Skills-based hiring and employee wellbeing: How connected are they?

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Increasingly, more employers are realizing events like the Great Reshuffle and the current volatile labor market are tied to mass employee dissatisfaction.

This means employee wellbeing is no longer a “nice-to-have” – it’s non-negotiable.

A 2021 survey found 68% of senior HR leaders rated employee wellbeing and mental health as top priorities, and 76% of organizations are using skills-based hiring practices.[1]

Most companies with skills-based hiring practices have an excellent employee experience, a healthy company culture, and workers that stay in their roles longer.

Skills-based hiring organizations show improved metrics for employee well-being

Is this a coincidence or a definite link between skills-based hiring and employee wellbeing?

This article explores the topic of skills-based hiring and its connection to employee satisfaction and wellbeing, such as reduced bias, more suitable roles, and a focus on career growth.

We also go over a handful of companies that have both skills-based hiring practices and happy, healthy employees.

What is employee wellbeing?

Employee wellbeing is the relationship between a worker’s health and their experience at work.

It’s about how your organization makes them feel inside and outside work. Employee wellbeing is also about how you can improve their lives outside work so their job performance is enhanced.

Here are a few key areas of employee wellbeing:

  • Health 

  • Growth

  • Values

  • Financial wellbeing

  • Social life

  • Great work

6 key areas of employee well-being

Employee wellbeing is crucial to your people’s satisfaction and performance, and it directly impacts your company’s turnover and costs.

One study found employee burnout and stress cost US companies nearly $200bn every year in healthcare expenses.[2]

This shows the effect employee wellbeing has on an organization. A lack of wellbeing costs your company thousands of dollars and hurts your employees deeply, causing stress and possibly workplace trauma.

Are skills-based hiring and wellbeing connected?

Many skills-first organizations also tout happy, satisfied employees.

Are the two concepts connected? Or are they separate yet complementary because companies with particular values and beliefs tend to implement both?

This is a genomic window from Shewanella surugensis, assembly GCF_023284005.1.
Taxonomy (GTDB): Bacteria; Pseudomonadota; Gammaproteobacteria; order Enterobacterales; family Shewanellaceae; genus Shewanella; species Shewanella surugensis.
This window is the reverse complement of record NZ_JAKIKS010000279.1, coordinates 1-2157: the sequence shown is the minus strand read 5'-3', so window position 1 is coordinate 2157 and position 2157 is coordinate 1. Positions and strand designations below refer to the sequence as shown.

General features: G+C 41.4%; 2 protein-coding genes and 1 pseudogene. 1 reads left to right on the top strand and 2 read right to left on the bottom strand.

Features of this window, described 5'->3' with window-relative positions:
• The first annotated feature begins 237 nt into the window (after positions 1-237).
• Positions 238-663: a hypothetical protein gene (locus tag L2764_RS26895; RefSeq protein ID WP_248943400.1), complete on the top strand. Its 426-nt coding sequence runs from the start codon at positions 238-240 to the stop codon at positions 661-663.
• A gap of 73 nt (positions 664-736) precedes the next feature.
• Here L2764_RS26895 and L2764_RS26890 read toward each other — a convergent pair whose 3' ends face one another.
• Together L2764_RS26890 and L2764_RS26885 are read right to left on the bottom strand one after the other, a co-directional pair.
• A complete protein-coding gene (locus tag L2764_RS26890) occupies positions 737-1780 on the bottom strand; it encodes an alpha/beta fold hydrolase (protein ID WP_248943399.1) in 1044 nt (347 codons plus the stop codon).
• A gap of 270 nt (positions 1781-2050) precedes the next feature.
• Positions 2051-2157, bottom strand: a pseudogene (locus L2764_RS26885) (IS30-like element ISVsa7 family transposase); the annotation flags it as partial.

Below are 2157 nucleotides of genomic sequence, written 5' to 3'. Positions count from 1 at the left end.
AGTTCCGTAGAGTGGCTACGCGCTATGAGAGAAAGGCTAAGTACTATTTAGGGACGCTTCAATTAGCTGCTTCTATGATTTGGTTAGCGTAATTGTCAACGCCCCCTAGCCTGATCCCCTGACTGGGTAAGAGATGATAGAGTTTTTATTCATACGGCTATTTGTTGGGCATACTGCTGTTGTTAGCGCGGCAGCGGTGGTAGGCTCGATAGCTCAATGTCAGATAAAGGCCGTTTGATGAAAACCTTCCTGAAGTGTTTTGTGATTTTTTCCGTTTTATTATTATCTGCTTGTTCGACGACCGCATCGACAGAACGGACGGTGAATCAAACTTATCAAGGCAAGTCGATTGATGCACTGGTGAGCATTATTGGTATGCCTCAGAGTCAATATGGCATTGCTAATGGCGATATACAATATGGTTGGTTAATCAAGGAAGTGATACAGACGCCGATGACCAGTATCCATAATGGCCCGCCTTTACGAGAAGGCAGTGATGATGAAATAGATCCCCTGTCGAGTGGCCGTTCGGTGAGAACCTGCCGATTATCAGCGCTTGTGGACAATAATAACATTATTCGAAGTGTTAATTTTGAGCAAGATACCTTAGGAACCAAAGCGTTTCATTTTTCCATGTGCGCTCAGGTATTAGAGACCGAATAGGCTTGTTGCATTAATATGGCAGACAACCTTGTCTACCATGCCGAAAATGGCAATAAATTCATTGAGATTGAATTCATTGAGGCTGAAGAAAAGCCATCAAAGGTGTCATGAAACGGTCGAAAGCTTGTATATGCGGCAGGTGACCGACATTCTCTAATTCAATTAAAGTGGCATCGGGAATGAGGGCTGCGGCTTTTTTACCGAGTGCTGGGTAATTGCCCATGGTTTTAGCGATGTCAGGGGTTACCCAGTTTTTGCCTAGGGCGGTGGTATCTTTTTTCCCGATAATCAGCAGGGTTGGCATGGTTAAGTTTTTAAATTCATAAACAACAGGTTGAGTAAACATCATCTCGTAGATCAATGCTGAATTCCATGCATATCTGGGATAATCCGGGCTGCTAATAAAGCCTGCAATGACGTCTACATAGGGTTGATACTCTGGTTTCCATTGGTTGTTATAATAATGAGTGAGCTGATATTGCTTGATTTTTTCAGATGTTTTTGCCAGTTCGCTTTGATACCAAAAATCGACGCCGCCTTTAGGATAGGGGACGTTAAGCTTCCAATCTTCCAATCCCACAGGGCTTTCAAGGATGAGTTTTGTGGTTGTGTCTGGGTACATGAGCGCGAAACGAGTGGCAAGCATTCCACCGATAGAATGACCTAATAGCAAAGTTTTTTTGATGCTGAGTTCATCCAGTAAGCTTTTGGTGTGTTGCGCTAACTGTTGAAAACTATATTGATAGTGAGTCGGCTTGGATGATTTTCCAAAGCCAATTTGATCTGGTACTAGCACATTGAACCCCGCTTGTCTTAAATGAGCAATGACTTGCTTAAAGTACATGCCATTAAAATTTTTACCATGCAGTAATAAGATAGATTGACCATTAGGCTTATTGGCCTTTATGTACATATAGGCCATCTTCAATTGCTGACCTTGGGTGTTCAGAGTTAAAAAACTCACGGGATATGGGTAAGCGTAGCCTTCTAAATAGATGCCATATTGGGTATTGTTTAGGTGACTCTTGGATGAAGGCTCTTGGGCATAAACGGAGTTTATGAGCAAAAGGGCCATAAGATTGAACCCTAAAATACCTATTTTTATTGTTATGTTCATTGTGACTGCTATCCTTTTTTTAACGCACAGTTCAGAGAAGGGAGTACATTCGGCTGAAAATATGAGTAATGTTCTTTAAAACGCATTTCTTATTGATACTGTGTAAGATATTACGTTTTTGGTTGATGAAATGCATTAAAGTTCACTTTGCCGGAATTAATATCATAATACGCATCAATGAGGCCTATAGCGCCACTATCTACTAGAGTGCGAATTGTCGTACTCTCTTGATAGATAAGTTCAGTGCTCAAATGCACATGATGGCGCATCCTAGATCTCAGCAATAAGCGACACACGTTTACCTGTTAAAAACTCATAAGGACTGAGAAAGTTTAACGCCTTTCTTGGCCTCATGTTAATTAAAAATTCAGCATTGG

We believe that skills-based hiring affects wellbeing both passively and actively. 

Passively, companies that prioritize skills look at their employees as a whole. They look at their workers’ skills, personalities, and culture potential to create a complete picture.

This means companies with skills-based practices have a deeper understanding of their people. They respect them as real, deep human beings, which increases how likely they are to consider their overall wellbeing.

Skills-based hiring is also tied to employee wellbeing because both concepts are crucial elements to the future of hiring and modern employee demands.

Millions of workers left their companies during the Great Reshuffle in search of organizations with better practices, culture, and employee wellbeing. 

This means many companies have adopted both skills-based hiring and top-notch employee wellbeing practices to attract and retain this shuffling talent.

Although besides the passive effects, there are active ways that skills-based hiring impacts employee wellbeing.

Skills-based hiring impacts employee wellbeing

Adopting skills-based hiring practices and a skills-first mindset leads to happier, more successful employees.

But how? Does one drive the other, or is one necessary for the other to thrive?

The answer is simple: You can have employee wellbeing without skills-based hiring, but it won’t truly thrive.

In order to have true wellbeing, employees need to have their skills recognized, and they need to have an organization that prioritizes upskilling, internal mobility, and an aligned culture.

According to Future Workplace, there are seven main elements of employee wellbeing.[3]

  1. Physical wellbeing

  2. Career wellbeing

  3. Financial wellbeing

  4. Social wellbeing

  5. Community wellbeing

  6. Emotional wellbeing

  7. Purpose wellbeing

Skills-based practices affect nearly every one of these elements in a positive way. Let’s take a look:

  • Career wellbeing: Skills-based practices focus on career growth, continuous improvement, and internal mobility, which bolsters an employee’s future and career growth

  • Financial wellbeing: Skills-based hiring enables many nontraditional candidates, especially marginalized groups, to reach new financial opportunities they couldn’t before.

  • Social wellbeing: Personality and culture tests enable employees to feel comfortable, accepted, and aligned with their company.

  • Emotional wellbeing: Skills-based practices carry many positive mental health impacts, including reduced unconscious bias and confidence from having a skill set that matches your role.

  • Purpose wellbeing: Tests like our Enneagram test and Culture Add test assess a candidate’s values and worldview, better aligning them to the company and its purpose.

Purpose matters more to an employee than you might think. One study found that 44% of millennials and 49% of Gen Z said they’ve made choices over the type of work they do and the organizations they’ll work for based on their personal ethics.

Skills-based hiring also helps by overcoming typical obstacles to employee wellbeing:

  • Poor leadership: Skills-based hiring means leaders are more focused on employees as a whole and their actual talents, making them more compassionate leaders. Additionally, if management are hired through this approach, you ensure alignment throughout the company.

  • Employees are stuck in a rut: Skills-based hiring promotes regular growth and development and discourages toxic practices like talent hoarding.